Directed by William Castle [Other horror films: Macabre (1958), House on Haunted Hill (1959), The Tingler (1959), 13 Ghosts (1960), Mr. Sardonicus (1961), The Old Dark House (1963), Strait-Jacket (1964), The Night Walker (1964), I Saw What You Did (1965), Let’s Kill Uncle (1966), The Spirit Is Willing (1967), Shanks (1974)]
William Castle is probably one of my personal favorite directors when it comes to pre-1970’s horror. His campy style never fails to entertain, and though his movies may rarely be necessarily special (with the exception of House on Haunted Hill, which is definitely special, and perhaps Mr. Sardonicus), they’re almost always entertaining, and Homicidal is no different.
Partially influenced by the success of Psycho from a year previous, Homicidal gives us a story filled with different characters and plenty of mystery, along with a conclusion of which the influence of Psycho can clearly be gleaned. Just because the film shares some elements with it’s better doesn’t mean Homicidal is without credit, though, because this movie has a lot going for it.
The cast throughout is stellar. It’s true that Joan Marshall gives one hell of a performance, and though maybe a little over-the-top at times, it’s a Castle movie, so I don’t imagine many could hold that against her. What’s even more impressive, though, is the performance given by Eugenie Leontovich, who plays a mute character, and must express herself solely via facial expressions. The terror that her character felt in certain scenes was palatable, and I loved it.
Patricia Breslin (who also popped up in Castle’s I Saw What You Did) was pretty good as the focal character past a certain point, and though she wasn’t really near as stellar as others, I definitely appreciated her presence. Somewhat similar is Glenn Corbett – he was perfectly fine in his role, but he didn’t stand out quite as much as other cast members.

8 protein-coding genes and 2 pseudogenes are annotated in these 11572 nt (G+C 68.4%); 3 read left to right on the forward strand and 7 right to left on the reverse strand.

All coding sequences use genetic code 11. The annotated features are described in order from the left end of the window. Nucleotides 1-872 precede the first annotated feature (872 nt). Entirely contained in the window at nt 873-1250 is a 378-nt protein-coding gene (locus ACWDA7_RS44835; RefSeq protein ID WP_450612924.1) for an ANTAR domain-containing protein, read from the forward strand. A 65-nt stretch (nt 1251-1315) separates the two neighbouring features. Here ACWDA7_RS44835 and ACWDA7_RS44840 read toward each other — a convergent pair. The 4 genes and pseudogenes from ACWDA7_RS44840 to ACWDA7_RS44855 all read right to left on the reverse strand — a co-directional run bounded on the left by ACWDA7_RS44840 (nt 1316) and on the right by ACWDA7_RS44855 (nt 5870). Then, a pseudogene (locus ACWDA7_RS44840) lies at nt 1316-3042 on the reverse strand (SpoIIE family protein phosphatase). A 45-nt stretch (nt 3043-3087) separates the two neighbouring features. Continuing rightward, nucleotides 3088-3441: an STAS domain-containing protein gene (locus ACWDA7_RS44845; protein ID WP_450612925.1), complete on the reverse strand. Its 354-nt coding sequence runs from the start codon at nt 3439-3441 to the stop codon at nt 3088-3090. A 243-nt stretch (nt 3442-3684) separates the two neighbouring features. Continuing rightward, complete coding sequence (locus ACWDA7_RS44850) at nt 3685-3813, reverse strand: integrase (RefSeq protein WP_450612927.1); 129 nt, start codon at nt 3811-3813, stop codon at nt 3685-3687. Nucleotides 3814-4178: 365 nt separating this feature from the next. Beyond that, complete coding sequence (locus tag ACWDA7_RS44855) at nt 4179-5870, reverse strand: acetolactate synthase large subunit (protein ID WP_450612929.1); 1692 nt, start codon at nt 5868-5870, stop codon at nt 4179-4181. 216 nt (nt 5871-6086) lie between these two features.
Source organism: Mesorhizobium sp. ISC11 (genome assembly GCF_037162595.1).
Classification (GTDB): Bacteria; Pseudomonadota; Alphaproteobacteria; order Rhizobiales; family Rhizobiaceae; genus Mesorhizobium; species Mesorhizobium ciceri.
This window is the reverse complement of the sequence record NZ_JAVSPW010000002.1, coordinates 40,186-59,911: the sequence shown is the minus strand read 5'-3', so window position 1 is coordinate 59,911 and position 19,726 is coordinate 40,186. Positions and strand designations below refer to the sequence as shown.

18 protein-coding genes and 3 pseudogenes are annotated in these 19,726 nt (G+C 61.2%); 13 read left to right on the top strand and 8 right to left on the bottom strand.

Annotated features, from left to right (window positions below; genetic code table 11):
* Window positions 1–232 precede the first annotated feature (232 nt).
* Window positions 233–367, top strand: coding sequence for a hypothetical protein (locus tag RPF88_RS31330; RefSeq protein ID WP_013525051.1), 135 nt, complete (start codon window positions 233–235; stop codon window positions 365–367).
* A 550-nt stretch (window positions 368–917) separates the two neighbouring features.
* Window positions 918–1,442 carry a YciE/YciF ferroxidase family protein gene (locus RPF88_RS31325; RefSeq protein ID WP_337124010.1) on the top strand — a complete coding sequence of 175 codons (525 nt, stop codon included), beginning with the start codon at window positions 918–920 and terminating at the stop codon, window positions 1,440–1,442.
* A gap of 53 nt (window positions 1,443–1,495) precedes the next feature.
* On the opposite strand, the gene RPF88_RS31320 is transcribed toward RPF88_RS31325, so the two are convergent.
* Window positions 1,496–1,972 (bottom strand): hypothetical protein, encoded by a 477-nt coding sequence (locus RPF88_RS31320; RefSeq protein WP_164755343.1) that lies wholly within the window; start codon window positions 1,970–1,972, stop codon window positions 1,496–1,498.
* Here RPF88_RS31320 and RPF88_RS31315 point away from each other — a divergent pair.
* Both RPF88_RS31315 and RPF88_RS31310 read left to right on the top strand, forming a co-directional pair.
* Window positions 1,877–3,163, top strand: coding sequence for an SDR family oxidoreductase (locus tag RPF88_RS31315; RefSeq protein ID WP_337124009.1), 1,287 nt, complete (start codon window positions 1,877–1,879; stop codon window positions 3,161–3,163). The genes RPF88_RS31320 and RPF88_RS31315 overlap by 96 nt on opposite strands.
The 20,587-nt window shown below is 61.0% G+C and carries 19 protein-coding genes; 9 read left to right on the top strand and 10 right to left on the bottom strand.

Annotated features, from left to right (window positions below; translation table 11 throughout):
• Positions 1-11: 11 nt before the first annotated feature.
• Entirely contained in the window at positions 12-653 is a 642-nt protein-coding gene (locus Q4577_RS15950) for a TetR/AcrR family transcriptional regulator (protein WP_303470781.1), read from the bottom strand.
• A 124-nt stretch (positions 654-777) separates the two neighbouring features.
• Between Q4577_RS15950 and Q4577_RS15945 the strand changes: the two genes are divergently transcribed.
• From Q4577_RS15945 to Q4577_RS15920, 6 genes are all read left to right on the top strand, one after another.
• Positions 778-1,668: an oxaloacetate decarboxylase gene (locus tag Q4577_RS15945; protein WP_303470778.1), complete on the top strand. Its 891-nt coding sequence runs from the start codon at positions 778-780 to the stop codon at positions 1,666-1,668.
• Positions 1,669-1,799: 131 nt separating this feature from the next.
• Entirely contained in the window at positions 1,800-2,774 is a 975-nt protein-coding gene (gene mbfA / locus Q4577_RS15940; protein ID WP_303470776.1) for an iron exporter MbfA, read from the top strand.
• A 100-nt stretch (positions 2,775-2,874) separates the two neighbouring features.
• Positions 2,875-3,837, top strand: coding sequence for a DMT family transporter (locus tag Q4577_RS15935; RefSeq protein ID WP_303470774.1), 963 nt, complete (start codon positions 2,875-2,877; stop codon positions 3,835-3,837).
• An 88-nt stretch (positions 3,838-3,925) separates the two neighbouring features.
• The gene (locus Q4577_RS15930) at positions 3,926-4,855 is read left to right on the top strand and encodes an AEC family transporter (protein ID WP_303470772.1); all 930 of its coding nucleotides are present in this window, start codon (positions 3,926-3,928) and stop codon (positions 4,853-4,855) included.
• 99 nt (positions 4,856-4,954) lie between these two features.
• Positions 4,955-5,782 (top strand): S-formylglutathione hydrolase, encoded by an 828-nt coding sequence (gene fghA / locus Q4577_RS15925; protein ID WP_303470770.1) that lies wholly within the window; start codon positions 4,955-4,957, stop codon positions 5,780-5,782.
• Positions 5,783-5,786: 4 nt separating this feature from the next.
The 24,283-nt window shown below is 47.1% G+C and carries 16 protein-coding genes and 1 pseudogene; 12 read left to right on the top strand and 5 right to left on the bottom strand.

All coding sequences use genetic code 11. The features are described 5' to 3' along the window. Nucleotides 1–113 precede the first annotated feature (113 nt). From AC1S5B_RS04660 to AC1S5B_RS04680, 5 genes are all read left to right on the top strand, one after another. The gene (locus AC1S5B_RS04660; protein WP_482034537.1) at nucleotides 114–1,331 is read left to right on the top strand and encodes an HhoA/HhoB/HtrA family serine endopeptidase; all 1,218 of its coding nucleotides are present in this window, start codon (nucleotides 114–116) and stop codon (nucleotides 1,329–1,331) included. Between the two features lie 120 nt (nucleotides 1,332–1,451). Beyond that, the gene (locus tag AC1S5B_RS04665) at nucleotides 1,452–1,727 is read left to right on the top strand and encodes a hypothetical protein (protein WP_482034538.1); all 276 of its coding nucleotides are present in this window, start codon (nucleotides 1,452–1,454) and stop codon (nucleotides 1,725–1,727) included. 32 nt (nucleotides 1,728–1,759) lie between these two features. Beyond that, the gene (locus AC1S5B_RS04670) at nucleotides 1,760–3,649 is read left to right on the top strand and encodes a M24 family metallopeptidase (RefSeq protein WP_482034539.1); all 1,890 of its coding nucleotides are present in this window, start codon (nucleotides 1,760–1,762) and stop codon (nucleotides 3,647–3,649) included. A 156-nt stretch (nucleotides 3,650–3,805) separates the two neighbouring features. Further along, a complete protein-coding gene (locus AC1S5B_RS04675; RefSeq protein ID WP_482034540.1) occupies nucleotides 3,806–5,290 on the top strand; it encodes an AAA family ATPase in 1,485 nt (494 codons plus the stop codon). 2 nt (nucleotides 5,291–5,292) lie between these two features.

Being a movie from the early 60’s, and also being black-and-white, Homicidal doesn’t have a lot to offer in terms of gore (though there are two scenes of note – one a multiple gut-stab, the other the results of a decapitation – that are worth seeing), but it does give us a decent little mystery with a really fun finale (following Castle’s corny Fright Break, of course, which allowed theater-goers 45 seconds to leave prior to the film’s conclusion).
Since I’ve seen this once or twice before, I obviously knew how the film was going to end, and I suspect that most modern-day audiences, hard-wired to see plot twists coming from a mile away, will spot this one from, well, miles away, but that doesn’t, in my mind, make the conclusion any less stellar. It may well be obvious to new-time viewers, but I recall being surprised the first time I saw this, and while that may just mean I’m gullible, I still felt appreciation for that.
What I also appreciated was the opening to this film, which had director William Castle speaking to the audience, referencing previous works (Macabre, House on Haunted Hill, The Tingler, and 13 Ghosts) and having a jolly time with it. It reminded me a bit of Edward Van Sloan’s speech which opened up Frankenstein. It’s corny, but it’s fun, which I think Castle excelled at.
Homicidal may not be my favorite work from Castle, but I do think it’s a pretty good movie, and I definitely recommend it to fans of the classics the genre has to offer.